Climate changes and the local environment:
Average annual temperatures in Pennsylvania have been generally rising since the beginning of the twentieth century. Since 1965, Pennsylvania’s average annual temperature has risen by almost one full degree celsius. While this sharp increase in temperature and rate of change have had relatively few direct impacts on the environment of Allegheny County, the secondary effects have been substantial.
Allegheny County has typically had high rates of precipitation, and the county seat, Pittsburgh, lies at the intersection of three major rivers. As a result, it has long been vulnerable to flooding. Asphalt cover in the city has increased the rate of runoff, allowing precipitation to quickly raise water levels in the river while carrying pollution from the streets into the water supply. Flooding in and around Pittsburgh therefore endangers both freshwater ecosystems and human health.
Flooding is usually especially severe in the spring, when sudden thawing after heavy snowfall can send meltwater draining into the rivers. Spring temperatures across Pennsylvania have not warmed as quickly as temperatures in other seasons, but they have increased erratically since the 1950s. Meanwhile, annual precipitation has fluctuated from year to year but nevertheless generally increased since 1948. Springtime precipitation has actually decreased slightly, but storms that drop a great deal of rain or snow have become more common.
The picture is therefore very complex, but overall humans have made floods more likely in Allegheny County, both by changing Earth's climate and by building infrastructure that cannot absorb precipitation like natural environments can.
How we know:
The reconstructions and historical data compiled to track temperature and precipitation come from mass data-collection efforts by the National Oceanic and Atmospheric Administration (NOAA) State Annual and Seasonal Time Series, the NOAA Temperature, Precipitation, and Drought tools, and the NOAA Climate Resilience Toolkit, as well as several local historical sources. Projections of flooding in Pennsylvania's future draw from the Climate Central/Inner City Fund (ICF) States at Risk tools.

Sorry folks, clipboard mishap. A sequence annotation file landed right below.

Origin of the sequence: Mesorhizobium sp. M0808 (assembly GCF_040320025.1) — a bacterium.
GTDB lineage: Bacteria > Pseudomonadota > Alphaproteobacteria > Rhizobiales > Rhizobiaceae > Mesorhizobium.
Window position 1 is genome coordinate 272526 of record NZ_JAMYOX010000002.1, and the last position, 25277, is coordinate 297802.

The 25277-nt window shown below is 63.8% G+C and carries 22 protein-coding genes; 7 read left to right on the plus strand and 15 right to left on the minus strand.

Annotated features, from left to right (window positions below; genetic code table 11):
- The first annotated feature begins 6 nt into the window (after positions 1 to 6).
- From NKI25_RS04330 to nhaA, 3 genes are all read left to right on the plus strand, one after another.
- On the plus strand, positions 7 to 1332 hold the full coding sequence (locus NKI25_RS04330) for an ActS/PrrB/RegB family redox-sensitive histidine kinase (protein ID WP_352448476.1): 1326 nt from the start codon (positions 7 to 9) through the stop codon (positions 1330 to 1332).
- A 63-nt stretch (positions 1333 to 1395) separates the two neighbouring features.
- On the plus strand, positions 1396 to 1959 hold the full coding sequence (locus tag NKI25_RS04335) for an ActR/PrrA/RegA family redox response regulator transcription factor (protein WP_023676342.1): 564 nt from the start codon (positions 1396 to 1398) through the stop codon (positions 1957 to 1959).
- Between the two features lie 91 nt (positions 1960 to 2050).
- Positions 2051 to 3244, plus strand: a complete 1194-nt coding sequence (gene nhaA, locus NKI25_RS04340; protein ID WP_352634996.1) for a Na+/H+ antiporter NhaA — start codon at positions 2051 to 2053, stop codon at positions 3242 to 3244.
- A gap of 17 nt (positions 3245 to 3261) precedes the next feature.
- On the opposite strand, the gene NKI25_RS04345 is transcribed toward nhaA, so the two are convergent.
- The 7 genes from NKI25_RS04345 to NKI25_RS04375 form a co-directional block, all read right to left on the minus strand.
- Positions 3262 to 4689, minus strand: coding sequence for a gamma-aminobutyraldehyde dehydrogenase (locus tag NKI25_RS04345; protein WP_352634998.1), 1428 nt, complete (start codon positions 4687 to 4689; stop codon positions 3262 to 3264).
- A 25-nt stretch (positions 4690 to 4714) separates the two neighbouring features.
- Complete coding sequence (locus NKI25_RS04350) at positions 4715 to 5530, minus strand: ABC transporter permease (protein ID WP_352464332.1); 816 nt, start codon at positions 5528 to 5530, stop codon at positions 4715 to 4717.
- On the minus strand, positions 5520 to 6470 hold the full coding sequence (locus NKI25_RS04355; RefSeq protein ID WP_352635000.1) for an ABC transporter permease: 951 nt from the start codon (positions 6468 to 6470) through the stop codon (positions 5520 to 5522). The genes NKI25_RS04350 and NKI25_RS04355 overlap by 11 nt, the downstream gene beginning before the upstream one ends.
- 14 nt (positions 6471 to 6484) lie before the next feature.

These freely available digital resources, combined with local historical sources detailing past floods and incidences of health risk from infrastructural failures, help create a full picture of climate change in Allegheny County. The historical sources rely on contemporary reports of climate-influenced events from newspapers and firsthand accounts, as well as official records pertaining to government regulatory or responsive action.
The increasingly frequency of precipitation extremes across Pennsylvania are a risk to Allegheny County infrastructure. The county's water treatment center, ALCOSAN, admits that any more than one-tenth of an inch of rain can overflow the sewer system and send raw sewage into local waterways. The county currently copes with these disasters by posting Combined Sewer Overflow (CSO) warnings at local beaches or boat-accessible waterways to keep individuals from coming into contact with contaminated water.
In the past three years, time lost to CSO days has increased significantly. In 2014, there were 50 CSO alerts, 54 in 2015, and 65 in 2016, and CSOs have lasted an average of 4-5 days since 1995. That adds up to over half the days of the recreational boating season. Every CSO period limits recreational activities and revenue from those recreational activities. Rehabilitating the sewage system to prevent CSO events will cost around $3 million.
CSOs are a frequent occurrence even with moderate rainfall, but Pittsburgh is also at risk for more severe flooding. Significant floods in 1889, 1907, 1936, 1964, and 1996, as recorded by the Heinz History Center, have deeply influenced the community’s view of its environment and caused major infrastructural and financial losses.
Flooding in and around Allegheny County is likely to have even more dramatic impacts in the future. According to FEMA’s 100-year floodplain projections, over 430,000 Pennsylvanians live in areas likely to suffer flood damage in the next century, and the risk of flooding is projected to increase with each year. On the edge of three rivers, with poor flood-protection infrastructure and a weak water treatment system, Pittsburgh has been and continues to be vulnerable to the impacts of climate change.
The Flood of 1996. National Weather Service
About the Weather Issue. 3 Rivers Wet Weather
America’s Preparedness Reportcard. States at Risk
Allegheny County, Pa., Emphasizes 'Green' Infrastructure in $2 Billion Stormwater Control Effort. Future Structure
Article author: Madelyn Rice, Georgetown University
Article editor: Dr. Dagomar Degroot, Georgetown University